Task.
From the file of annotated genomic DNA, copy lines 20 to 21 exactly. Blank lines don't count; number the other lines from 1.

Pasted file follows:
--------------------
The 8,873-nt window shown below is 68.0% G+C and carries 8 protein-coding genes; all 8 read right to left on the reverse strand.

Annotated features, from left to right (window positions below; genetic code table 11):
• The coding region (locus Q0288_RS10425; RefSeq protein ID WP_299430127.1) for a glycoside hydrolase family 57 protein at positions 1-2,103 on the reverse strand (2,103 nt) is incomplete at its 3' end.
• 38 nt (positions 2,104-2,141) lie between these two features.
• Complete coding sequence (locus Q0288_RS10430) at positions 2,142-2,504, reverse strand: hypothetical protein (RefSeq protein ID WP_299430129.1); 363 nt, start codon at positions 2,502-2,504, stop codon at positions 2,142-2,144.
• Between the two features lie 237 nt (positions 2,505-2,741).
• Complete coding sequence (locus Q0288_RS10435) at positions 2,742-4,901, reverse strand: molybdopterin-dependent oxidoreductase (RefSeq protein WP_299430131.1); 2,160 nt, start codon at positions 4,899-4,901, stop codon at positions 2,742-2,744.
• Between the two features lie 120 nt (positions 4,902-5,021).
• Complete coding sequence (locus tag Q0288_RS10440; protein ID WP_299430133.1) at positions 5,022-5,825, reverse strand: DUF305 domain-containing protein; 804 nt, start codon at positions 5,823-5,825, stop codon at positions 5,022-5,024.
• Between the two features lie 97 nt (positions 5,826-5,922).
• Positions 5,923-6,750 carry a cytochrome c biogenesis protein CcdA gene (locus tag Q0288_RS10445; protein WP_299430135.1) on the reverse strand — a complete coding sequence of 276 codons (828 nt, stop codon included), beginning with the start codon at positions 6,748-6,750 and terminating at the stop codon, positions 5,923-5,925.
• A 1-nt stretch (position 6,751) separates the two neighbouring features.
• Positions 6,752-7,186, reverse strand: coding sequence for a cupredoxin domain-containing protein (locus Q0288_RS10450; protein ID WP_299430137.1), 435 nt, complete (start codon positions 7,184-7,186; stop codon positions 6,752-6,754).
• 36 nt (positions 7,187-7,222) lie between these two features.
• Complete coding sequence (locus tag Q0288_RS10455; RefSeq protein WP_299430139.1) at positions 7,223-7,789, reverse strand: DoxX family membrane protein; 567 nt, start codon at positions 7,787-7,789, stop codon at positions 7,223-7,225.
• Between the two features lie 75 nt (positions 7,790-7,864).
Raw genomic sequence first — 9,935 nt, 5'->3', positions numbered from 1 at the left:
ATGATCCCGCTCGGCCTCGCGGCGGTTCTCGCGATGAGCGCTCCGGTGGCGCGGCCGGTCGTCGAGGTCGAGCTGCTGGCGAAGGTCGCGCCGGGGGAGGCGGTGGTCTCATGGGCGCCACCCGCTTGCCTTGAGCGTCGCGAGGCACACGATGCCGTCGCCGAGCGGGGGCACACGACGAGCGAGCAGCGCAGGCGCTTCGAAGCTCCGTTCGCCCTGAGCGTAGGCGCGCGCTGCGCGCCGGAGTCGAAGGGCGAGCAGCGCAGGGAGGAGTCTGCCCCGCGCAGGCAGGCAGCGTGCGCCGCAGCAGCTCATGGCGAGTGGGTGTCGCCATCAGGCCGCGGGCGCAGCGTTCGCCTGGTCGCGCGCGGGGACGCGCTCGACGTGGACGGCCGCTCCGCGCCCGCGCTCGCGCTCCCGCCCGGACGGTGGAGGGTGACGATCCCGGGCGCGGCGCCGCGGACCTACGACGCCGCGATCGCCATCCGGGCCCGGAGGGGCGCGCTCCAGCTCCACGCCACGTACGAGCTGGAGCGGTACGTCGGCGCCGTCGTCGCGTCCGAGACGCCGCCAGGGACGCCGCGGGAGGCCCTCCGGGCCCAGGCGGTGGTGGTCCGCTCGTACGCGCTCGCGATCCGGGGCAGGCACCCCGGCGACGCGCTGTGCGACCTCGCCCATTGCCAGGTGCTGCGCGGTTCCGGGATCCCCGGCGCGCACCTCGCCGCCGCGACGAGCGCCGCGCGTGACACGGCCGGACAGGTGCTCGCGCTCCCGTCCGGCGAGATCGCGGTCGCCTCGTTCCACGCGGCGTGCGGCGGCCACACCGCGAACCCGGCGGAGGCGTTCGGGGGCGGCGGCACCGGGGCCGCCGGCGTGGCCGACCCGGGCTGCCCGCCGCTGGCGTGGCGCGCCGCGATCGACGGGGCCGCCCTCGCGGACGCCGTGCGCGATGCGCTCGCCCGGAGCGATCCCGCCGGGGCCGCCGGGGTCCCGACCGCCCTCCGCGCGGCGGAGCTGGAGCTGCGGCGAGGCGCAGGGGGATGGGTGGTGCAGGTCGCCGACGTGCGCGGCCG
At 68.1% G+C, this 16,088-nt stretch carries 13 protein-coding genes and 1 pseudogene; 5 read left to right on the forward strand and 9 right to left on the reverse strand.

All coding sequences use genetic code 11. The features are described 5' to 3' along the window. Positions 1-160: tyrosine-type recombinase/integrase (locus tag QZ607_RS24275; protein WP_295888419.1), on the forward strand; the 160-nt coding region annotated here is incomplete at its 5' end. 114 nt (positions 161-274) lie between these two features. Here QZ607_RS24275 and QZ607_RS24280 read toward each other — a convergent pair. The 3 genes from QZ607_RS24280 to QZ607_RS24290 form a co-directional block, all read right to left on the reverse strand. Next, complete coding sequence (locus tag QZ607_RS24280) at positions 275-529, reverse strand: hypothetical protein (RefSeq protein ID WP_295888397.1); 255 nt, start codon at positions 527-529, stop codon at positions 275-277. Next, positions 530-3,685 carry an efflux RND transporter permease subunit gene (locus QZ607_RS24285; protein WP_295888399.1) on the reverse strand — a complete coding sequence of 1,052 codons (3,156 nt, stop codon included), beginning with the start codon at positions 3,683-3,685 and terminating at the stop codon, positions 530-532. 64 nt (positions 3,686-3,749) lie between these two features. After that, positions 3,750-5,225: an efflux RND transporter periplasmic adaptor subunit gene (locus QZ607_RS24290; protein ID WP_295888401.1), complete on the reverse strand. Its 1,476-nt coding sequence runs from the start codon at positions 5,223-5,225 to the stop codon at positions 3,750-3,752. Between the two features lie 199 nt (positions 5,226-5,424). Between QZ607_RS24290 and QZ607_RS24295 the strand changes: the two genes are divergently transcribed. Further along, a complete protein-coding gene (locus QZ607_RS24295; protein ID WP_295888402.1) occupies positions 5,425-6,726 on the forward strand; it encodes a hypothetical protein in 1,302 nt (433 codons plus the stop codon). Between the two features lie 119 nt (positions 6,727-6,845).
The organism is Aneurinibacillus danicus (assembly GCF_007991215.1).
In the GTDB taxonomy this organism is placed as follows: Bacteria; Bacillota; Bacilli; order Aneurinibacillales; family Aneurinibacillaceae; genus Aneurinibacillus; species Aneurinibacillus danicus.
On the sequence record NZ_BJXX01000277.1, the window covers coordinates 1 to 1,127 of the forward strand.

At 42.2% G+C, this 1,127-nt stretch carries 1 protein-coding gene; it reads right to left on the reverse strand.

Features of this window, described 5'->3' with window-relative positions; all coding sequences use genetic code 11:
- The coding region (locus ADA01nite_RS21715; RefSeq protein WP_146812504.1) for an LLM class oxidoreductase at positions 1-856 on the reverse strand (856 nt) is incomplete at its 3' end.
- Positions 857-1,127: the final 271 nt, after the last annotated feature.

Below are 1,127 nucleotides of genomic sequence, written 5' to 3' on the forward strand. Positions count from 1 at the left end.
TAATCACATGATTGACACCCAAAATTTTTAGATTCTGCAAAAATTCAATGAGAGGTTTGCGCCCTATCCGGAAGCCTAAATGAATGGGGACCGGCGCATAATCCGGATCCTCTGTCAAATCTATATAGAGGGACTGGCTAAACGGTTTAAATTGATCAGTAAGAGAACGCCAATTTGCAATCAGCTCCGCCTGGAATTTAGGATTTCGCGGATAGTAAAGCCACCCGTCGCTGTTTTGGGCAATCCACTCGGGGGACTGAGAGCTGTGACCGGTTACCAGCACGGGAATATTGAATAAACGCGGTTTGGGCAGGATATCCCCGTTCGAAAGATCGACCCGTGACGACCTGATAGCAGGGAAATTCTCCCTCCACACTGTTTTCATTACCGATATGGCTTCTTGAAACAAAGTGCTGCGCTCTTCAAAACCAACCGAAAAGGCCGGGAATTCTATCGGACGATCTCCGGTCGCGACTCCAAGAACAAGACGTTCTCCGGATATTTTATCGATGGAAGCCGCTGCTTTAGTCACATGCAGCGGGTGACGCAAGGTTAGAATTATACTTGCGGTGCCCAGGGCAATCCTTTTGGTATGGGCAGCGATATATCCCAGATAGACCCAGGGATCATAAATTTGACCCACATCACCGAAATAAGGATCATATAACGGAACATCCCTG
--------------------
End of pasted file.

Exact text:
All coding sequences use genetic code 11. The features are described 5' to 3' along the window. Positions 1-160: tyrosine-type recombinase/integrase (locus tag QZ607_RS24275; protein WP_295888419.1), on the forward strand; the 160-nt coding region annotated here is incomplete at its 5' end. 114 nt (positions 161-274) lie between these two features. Here QZ607_RS24275 and QZ607_RS24280 read toward each other — a convergent pair. The 3 genes from QZ607_RS24280 to QZ607_RS24290 form a co-directional block, all read right to left on the reverse strand. Next, complete coding sequence (locus tag QZ607_RS24280) at positions 275-529, reverse strand: hypothetical protein (RefSeq protein ID WP_295888397.1); 255 nt, start codon at positions 527-529, stop codon at positions 275-277. Next, positions 530-3,685 carry an efflux RND transporter permease subunit gene (locus QZ607_RS24285; protein WP_295888399.1) on the reverse strand — a complete coding sequence of 1,052 codons (3,156 nt, stop codon included), beginning with the start codon at positions 3,683-3,685 and terminating at the stop codon, positions 530-532. 64 nt (positions 3,686-3,749) lie between these two features. After that, positions 3,750-5,225: an efflux RND transporter periplasmic adaptor subunit gene (locus QZ607_RS24290; protein ID WP_295888401.1), complete on the reverse strand. Its 1,476-nt coding sequence runs from the start codon at positions 5,223-5,225 to the stop codon at positions 3,750-3,752. Between the two features lie 199 nt (positions 5,226-5,424). Between QZ607_RS24290 and QZ607_RS24295 the strand changes: the two genes are divergently transcribed. Further along, a complete protein-coding gene (locus QZ607_RS24295; protein ID WP_295888402.1) occupies positions 5,425-6,726 on the forward strand; it encodes a hypothetical protein in 1,302 nt (433 codons plus the stop codon). Between the two features lie 119 nt (positions 6,727-6,845).
The organism is Aneurinibacillus danicus (assembly GCF_007991215.1).